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British Industrial History

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Armstrong Equipment

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Makers of shock absorbers and pressed steelwork, of York

of North Humberside

1961 Armstrong Shock Absorbers changed its name to Armstrong Equipment[1] with subsidiary Armstrong's Patents Co

1969 Toledo Woodhead Springs accepted offer from Jonas Woodhead and Sons in preference to lower offer from Armstrong Equipment[2]

1970 New factory at Hull[3]

1972 Acquired Butterworth Autocom from Bracegirdle, and Walter Clare, makers of exhaust systems[4]. Acquired Apex Services (Nottingham) and Marler and Partridge[5] and Grant, Hector and Co of Northern Ireland[6]

1973 Armstrong Autoparts, a wholly-owned subsidiary, acquired Cleveland Brake Linings Ltd[7] and United Battery Services[8]

1975 Supply of parts to OEM represented only 25 percent of profits; had established a specialised fasteners business[9]. Acquired Huntfield Engineering[10]

1976 by now was of "North Humberside". 10th successive year of profits growth. In the past 3 years had brought together 160 automotive wholesalers in one group[11]

1976 Acquired Supra Masterparts[12]. Autoparts had increased its number of outlets by 100 and accounted for a quarter of sales[13]. continued development of vertical integration. Acquired Crane's Screw (Holdings) and 3 further purchases[14]

1977 New factory at Hull which would make exhaust systems and some products transferred from Beverley

1977 Acquired Crane's Screw (Holdings)[15]

1977 Acquired Ormond Engineering[16]

1978 Acquired the friction materials business of Gandy, part of BTR[17], Hillcrest Engineering[18], and Cornercroft of Coventry, light engineers in automotive and aeronautical engineering[19]

1979 Acquired Willenhall Radiator from Howard Tenens[20] and the Darlaston bolt manufacturing business of GKN Bolts and Nuts[21]

1979 December: Had made 5 acquisitions in past 18 months[22]

1980 The government rejected Armstrong's offer to take over the Meriden Cooperative on cost grounds[23]. Acquired Blackheath Stamping[24]

1981 Had made 3 acquisitions which would put the company in a position to make motorcycles; aerospace components was a developing line of business but profits for the whole group had collapsed[25]. Bought 75 percent of the equity of Britannia Computers of Dudley[26]. Response to downturn by making cut backs in number of factories, employees and stocks[27]

1982 "Armstrong, which makes exhaust systems for Austin cars, was sued by BL for infringement of copyright in the designs, and lost on every point".[28]

1984 Agreement with Benjamin Priest and Sons that their bolt making activity would be closed[29].

1984 Duport's subsidiary Anslow bought the Blackheath stamping division of Armstrong Equipment[30]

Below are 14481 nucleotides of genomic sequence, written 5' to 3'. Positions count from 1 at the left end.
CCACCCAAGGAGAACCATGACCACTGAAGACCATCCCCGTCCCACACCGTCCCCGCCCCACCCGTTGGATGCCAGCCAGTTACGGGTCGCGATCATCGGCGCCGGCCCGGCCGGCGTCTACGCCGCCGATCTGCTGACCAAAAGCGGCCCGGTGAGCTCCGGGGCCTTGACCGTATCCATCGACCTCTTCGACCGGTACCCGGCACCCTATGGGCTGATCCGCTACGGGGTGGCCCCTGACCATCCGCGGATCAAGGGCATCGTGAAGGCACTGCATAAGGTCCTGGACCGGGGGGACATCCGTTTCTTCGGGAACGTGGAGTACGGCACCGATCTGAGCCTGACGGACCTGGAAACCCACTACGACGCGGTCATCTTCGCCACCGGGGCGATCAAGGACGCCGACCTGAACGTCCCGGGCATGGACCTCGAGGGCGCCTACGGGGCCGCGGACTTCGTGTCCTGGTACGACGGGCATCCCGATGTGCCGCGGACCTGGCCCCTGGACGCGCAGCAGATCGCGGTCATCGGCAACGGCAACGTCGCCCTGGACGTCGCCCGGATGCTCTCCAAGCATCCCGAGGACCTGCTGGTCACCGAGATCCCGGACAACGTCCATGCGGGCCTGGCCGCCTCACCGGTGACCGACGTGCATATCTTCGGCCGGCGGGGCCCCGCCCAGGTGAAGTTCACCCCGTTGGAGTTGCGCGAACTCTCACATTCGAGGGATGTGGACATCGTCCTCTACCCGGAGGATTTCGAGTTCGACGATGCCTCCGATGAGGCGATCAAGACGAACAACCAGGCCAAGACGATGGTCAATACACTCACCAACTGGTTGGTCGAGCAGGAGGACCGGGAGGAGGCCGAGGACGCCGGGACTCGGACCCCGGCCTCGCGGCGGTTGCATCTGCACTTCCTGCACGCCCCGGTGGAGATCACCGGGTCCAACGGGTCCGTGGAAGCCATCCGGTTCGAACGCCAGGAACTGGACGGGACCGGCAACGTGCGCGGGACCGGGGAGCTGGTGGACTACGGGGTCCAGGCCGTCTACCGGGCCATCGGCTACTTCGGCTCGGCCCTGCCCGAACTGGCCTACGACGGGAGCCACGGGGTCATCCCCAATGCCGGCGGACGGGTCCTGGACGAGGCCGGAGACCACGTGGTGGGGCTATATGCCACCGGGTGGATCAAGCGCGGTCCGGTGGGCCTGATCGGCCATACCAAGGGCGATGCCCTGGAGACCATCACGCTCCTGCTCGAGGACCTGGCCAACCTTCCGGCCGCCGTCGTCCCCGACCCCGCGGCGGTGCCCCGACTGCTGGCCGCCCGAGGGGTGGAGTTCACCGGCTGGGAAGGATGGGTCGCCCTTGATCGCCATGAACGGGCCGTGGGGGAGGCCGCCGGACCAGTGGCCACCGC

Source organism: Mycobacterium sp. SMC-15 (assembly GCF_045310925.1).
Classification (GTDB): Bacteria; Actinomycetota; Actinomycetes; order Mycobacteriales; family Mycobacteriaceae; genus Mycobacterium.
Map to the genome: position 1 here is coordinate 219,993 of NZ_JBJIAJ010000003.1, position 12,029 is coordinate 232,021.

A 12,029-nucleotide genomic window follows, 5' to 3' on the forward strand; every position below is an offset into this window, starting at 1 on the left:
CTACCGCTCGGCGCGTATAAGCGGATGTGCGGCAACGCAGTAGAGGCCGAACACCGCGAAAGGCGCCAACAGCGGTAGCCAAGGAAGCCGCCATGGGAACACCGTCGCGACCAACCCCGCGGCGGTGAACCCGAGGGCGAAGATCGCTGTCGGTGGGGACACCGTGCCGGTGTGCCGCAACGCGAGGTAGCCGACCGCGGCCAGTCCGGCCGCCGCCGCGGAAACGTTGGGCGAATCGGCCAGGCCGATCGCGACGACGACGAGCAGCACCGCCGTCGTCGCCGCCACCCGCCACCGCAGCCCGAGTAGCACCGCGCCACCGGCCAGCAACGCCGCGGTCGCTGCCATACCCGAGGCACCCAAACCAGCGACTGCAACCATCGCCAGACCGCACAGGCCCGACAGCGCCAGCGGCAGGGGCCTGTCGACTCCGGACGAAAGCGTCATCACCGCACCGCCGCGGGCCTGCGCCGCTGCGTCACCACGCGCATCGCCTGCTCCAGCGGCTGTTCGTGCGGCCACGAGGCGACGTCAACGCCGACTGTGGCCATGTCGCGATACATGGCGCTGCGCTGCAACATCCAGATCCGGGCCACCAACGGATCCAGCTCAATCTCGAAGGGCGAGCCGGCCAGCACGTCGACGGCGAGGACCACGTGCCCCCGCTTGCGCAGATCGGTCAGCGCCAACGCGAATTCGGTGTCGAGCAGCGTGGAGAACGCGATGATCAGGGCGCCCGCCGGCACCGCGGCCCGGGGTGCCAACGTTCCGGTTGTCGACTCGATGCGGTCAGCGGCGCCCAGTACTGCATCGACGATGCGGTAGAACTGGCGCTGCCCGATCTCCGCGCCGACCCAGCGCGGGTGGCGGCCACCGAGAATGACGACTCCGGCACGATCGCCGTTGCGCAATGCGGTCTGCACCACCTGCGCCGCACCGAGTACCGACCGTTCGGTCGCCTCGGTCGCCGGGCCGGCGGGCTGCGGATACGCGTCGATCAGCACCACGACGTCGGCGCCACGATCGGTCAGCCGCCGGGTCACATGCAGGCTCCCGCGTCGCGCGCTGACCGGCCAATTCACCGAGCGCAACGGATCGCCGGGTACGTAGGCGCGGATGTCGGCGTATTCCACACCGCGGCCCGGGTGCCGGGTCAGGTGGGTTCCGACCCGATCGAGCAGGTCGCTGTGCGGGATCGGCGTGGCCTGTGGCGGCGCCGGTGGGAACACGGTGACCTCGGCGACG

1986 The company won an appeal to the Law Lords against BL to be allowed to make replacement exhausts without payment of royalty to BL[31]

By 1986 Derritron was a wholly-owned subsidiary; one subsidiary made vibration test systems for aerospace, defence and related industries[32]

1987 Disposed of unprofitable businesses[33]

1988 Concentrated on motor suspension and industrial fasteners businesses; had sold 14 of 29 business in the past year; located in Coventry[34]

1989 Made a loss; Wardle Storeys made a take-over bid which was not successful partly because Caparo held 10 percent[35].

1989 Sold the suspension division to Tenneco because of the high development costs necessary to compete in the world market[36]

1989 Caparo Industries had built up 29.5 percent of the shares which it offered for sale but there were no takers; then made a bid for the company which was accepted[37]


See Also


Sources of Information

  1. The Times, Oct 25, 1961
  2. The Times, 6 November 1969
  3. The Times, Mar 07, 1970
  4. The Times, Jul 07, 1972
  5. The Times, Nov 03, 1972
  6. The Times, Dec 05, 1972
  7. The Times, Jul 03, 1973
  8. The Times, Sep 15, 1973
  9. The Times, Mar 07, 1975
  10. The Times, Oct 17, 1975
  11. The Times, Oct 21, 1976
  12. The Times, Jun 02, 1976
  13. The Times, Sep 10, 1976
  14. The Times, Dec 02, 1976
  15. The Times, Oct 24, 1977
  16. The Times, Mar 22, 1978
  17. The Times, Apr 18, 1978
  18. The Times, Jun 30, 1978
  19. The Times, Jul 07, 1978
  20. The Times, Mar 04, 1980
  21. The Times, Nov 19, 1979
  22. The Times, Dec 03, 1979
  23. The Times, Aug 01, 1980
  24. The Times, May 15, 1980
  25. The Times, Mar 26, 1981
  26. The Times, Aug 11, 1981
  27. The Times, Sep 24, 1981
  28. The Engineer 1982/04/08 and 1982/04/15
  29. The Times, May 02, 1984
  30. The Times, Sep 25, 1984
  31. The Times, February 28, 1986
  32. The Times, June 26, 1986
  33. The Times, September 25, 1987
  34. The Times, August 10, 1988
  35. The Times, January 07, 1989
  36. The Times, May 11, 1989
  37. The Times, November 09, 1989